"If people think I hit McCutchen on purpose, with a 1-2 count in a game like this, then you're just an idiot, OK?" Garza said, referring to the tenuous situation in a scoreless game. "Because a game like this, a starter doesn't go after a guy like that. It's a [1-2] count and I'm trying to pitch inside. Guy leans in, it hits him on the elbow, that's my day. So it is what it is, and I'm happy we pulled it out."
Garza directed his ire at the 39,027 fans who booed him off the field and, in a sense, even at the umpire who ejected him.
Even though home-plate umpire Marty Foster had no other recourse, having warned both benches the inning prior after Pittsburgh starter Edinson Volquez had brushed back Ryan Braun. Garza hit McCutchen for the first time in the third inning.
"I just wanted to pitch inside, that's the way I have been pitching against him," Volquez said. "I don't think [Garza]'s was on purpose, too, there were two outs. I know [McCutchen] is one of the best hitters on the team, but I don't think it was on purpose."
"It was the right call, no doubt," Pirates manager Clint Hurdle said of Garza's ejection. "If he doesn't get tossed, then I do. Somebody is going to leave."
McCutchen discussed his latest run-ins with pitched baseballs in even tones.
"The intent was to get the fastball off the plate in, that was the intent," McCutchen said. "As far as hitting me, I'm not too sure. They know better than to throw me a fastball on the plate in, so if they're going to throw it in there, they're going to throw it in off the plate. My assumption is that's what he was trying to do both times."
Gerrit Cole, the most visibly livid player in the home dugout, faulted Garza for not knowing how to properly pitch inside.
"I know when you're pitching to a guy like that, you have to get it inside, you can't leave it out over the plate," Cole conceded. "Going up and in, you've got to know how to do it, be comfortable doing it. I don't know what the intent was on either of them. It could've been as simple as that -- the only two misfires he had all night were to him."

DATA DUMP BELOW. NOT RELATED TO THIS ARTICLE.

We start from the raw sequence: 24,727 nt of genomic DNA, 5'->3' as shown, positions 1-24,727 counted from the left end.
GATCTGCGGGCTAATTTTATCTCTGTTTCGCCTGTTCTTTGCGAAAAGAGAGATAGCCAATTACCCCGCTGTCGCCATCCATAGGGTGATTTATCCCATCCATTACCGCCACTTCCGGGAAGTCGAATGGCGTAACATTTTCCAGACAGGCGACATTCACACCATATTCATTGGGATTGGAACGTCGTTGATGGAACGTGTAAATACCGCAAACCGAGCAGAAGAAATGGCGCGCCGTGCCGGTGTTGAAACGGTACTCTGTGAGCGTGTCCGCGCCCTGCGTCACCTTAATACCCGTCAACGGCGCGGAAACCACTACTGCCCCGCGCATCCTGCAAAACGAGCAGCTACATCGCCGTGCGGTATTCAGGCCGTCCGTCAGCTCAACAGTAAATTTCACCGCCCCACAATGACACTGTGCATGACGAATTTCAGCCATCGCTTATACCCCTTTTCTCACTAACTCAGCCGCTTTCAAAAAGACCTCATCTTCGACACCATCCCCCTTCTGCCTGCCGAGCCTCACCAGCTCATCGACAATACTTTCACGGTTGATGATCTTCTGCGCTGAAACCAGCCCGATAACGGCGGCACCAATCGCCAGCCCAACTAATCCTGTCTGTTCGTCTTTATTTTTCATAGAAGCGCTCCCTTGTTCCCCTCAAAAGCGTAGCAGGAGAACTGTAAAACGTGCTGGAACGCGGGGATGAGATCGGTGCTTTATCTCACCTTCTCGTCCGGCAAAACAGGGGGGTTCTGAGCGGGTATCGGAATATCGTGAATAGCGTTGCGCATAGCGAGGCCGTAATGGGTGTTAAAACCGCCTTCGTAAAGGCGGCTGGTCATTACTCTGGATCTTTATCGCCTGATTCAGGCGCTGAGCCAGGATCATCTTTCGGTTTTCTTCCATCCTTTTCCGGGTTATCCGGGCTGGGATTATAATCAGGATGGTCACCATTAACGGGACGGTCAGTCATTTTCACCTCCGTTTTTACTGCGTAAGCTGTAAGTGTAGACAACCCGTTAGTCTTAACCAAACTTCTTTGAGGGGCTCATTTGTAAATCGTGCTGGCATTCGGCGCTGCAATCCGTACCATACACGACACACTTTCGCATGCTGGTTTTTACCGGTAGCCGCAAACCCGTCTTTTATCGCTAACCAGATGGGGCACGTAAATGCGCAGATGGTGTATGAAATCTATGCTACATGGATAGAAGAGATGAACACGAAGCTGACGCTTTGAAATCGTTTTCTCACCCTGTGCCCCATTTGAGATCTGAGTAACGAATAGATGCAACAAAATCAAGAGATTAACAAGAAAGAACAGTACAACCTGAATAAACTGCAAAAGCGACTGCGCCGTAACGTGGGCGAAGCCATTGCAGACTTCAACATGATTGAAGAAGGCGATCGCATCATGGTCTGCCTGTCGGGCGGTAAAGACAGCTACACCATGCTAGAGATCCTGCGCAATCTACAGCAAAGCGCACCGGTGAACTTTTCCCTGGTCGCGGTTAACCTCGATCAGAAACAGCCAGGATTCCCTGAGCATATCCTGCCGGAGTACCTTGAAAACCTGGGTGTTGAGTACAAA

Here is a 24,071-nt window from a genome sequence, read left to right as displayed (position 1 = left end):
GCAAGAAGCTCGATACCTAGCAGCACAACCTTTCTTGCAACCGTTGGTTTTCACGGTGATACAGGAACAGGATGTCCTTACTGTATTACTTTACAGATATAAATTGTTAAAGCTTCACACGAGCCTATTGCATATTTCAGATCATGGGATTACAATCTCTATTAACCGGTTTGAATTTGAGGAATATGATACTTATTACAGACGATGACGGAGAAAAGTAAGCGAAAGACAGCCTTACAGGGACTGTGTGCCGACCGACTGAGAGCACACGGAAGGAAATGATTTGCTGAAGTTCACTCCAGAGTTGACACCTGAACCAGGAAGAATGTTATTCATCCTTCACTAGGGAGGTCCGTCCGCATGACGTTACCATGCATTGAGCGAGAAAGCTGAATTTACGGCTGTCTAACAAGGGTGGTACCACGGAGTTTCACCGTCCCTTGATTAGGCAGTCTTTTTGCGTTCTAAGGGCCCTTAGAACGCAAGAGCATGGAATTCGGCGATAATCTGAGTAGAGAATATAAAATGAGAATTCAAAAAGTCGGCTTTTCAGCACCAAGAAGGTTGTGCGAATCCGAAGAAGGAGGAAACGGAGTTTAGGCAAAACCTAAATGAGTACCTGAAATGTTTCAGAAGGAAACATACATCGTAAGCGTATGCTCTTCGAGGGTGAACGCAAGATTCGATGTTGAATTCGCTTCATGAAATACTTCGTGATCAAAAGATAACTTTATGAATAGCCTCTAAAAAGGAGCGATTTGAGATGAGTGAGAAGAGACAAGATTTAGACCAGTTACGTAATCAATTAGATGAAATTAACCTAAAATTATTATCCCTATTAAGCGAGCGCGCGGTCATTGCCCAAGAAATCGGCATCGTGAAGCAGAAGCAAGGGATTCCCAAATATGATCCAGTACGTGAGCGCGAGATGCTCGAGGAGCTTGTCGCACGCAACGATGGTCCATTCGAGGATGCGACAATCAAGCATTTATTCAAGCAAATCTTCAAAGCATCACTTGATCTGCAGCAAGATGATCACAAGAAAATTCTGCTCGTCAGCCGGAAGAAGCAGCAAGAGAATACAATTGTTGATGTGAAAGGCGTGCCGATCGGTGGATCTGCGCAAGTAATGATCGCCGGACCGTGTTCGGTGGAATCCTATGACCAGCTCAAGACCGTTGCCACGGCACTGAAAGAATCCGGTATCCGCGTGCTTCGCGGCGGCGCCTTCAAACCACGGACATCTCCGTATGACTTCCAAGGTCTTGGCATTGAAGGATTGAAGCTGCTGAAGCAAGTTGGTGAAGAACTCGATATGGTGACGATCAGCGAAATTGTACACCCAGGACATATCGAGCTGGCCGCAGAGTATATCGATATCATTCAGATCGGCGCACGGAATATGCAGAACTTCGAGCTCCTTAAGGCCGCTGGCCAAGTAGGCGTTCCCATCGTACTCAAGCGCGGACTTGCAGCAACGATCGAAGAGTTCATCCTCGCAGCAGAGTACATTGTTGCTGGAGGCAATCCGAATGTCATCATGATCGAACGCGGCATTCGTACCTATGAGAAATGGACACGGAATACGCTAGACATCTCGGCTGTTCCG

When hit on the upper left arm, McCutchen angrily slammed his bat on the ground.
Garza and his manager, Ron Roenicke -- who was also ejected -- pleaded their case of an incidental pitch with Foster.
"I tried to plead my case to the umpire," Garza said, "and he just told me, 'In this type of situation, my hands are tied.' I said, 'Come on, you know it.' He said, 'Yeah, I know it,' and all three umpires there were like, 'You've got to understand the situation.' I was like, 'What? It's a playoff atmosphere situation. Of course, everybody's on the edge of their seats right now.' It is what it is."
The Pirates' dugout was up in arms while trainer Todd Tomczyk treated McCutchen, who remained in the game -- and in fact ended that inning by getting thrown out on a steal attempt.
"You see your best guy get hit like that, and everybody is pumped up, everybody starts screaming," Volquez said.
In April, Cole was at the center of a benches-clearing shouting and shoving incident with the Brewers after he called out Carlos Gomez for admiring a drive that turned out to stay in the ballpark.
The Pirates' displeasure at seeing McCutchen plunked twice was understandable. Their center fielder and reigning National League Most Valuable Player has been hit by pitches nine times.
"You might as well just put up four fingers if you're going to do that," McCutchen said.
Most notably, McCutchen was drilled in the spine by Arizona reliever Randall Delgado on Aug. 2, the day before sustaining an avulsion rib fracture believed to be related to the hit-by-pitch. McCutchen had to go on the disabled list for the first time in his career as a result.
Garza had hit a total of two batters in 160 innings this season before drilling McCutchen twice in three innings.